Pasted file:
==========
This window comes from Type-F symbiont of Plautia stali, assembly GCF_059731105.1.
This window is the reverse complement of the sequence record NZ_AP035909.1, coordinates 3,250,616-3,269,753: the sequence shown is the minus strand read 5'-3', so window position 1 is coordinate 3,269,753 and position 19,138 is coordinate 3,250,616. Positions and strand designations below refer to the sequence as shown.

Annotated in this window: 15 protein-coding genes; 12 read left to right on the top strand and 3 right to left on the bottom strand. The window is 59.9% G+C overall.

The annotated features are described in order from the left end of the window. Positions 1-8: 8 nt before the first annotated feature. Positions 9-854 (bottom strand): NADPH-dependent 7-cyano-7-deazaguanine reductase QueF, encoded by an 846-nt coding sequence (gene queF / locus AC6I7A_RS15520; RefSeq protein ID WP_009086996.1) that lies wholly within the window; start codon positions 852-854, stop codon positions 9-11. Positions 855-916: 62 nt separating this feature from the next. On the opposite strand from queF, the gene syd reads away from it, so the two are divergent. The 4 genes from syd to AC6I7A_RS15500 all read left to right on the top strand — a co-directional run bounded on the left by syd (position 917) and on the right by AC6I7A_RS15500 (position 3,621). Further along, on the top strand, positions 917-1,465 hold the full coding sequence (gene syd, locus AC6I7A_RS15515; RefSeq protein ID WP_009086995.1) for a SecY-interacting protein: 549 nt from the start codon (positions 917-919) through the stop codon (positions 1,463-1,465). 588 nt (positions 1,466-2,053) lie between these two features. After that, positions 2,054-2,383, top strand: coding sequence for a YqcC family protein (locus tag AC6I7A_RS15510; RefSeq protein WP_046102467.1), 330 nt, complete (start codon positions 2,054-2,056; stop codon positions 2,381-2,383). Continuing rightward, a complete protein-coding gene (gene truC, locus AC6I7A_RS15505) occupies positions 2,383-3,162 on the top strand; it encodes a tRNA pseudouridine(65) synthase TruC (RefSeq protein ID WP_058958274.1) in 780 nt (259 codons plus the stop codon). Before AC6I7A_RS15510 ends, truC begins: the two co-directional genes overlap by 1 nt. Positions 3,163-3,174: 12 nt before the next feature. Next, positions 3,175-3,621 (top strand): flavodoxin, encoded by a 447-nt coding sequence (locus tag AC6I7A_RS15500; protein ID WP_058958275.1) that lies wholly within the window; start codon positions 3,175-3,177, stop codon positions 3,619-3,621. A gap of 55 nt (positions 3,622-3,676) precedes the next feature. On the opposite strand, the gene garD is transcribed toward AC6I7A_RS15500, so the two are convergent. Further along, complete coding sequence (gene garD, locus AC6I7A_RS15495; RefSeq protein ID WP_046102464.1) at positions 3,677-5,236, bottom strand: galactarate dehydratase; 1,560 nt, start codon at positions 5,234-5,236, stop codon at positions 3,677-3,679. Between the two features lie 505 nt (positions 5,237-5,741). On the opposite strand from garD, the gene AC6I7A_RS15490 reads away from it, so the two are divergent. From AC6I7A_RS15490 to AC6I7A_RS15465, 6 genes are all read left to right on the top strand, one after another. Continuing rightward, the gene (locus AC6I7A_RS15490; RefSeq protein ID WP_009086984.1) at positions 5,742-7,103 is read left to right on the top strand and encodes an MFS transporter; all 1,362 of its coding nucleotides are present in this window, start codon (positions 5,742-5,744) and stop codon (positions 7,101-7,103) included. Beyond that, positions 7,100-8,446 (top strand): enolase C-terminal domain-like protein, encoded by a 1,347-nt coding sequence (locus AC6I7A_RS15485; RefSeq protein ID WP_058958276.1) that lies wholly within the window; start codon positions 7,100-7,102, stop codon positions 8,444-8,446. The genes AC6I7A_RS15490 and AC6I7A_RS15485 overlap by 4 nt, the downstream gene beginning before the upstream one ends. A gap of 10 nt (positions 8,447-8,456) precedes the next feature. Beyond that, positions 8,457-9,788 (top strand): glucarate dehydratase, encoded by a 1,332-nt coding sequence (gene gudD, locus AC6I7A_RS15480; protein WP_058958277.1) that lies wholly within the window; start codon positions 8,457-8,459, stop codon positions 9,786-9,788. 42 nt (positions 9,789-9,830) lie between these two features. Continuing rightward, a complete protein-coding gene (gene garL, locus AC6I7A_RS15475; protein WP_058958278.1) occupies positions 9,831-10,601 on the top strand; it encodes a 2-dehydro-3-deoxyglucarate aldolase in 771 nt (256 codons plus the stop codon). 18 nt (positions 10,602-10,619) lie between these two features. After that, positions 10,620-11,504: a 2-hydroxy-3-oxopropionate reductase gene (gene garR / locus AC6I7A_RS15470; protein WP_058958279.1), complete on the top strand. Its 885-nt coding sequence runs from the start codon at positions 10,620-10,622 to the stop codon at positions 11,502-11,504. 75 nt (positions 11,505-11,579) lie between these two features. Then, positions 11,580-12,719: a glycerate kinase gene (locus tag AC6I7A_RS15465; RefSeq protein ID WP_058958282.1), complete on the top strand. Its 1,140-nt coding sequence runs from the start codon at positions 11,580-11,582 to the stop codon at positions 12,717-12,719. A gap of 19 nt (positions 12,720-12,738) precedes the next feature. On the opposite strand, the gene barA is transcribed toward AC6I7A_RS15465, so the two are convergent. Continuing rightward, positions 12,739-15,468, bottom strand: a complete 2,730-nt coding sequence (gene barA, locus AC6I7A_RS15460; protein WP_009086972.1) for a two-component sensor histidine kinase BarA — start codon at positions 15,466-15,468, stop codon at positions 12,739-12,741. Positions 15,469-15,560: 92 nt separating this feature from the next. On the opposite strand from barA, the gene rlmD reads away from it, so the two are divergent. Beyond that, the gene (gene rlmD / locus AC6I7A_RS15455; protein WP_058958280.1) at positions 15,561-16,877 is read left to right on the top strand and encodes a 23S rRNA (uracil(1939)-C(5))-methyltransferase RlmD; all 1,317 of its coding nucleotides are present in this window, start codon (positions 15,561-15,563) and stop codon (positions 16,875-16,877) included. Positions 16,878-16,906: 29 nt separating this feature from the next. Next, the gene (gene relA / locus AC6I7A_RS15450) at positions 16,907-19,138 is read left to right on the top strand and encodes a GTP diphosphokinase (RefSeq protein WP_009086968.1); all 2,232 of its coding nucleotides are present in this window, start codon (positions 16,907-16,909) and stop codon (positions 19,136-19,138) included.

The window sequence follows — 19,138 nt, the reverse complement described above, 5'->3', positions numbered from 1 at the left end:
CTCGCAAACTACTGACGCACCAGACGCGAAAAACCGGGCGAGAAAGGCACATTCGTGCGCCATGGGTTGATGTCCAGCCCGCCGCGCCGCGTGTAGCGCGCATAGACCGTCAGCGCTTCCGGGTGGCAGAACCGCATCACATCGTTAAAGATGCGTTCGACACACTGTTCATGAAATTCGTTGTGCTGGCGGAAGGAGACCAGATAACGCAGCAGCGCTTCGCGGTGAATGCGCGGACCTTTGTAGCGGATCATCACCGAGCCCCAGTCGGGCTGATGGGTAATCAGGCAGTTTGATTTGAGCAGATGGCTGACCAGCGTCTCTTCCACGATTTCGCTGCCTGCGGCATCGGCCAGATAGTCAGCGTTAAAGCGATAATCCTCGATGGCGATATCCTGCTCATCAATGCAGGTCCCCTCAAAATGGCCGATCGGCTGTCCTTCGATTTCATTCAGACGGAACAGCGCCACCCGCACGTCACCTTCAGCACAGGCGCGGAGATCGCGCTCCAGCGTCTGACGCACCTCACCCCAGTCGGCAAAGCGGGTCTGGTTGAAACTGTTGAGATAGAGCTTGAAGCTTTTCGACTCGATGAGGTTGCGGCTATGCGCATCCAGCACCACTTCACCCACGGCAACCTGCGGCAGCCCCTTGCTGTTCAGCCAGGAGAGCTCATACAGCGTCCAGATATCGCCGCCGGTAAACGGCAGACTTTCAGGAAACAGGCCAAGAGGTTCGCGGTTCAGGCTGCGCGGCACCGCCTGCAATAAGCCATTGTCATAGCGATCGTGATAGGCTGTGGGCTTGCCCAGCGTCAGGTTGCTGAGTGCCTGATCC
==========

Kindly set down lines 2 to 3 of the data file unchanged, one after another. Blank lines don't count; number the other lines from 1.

This window is the reverse complement of the sequence record NZ_AP035909.1, coordinates 3,250,616-3,269,753: the sequence shown is the minus strand read 5'-3', so window position 1 is coordinate 3,269,753 and position 19,138 is coordinate 3,250,616. Positions and strand designations below refer to the sequence as shown.

Annotated in this window: 15 protein-coding genes; 12 read left to right on the top strand and 3 right to left on the bottom strand. The window is 59.9% G+C overall.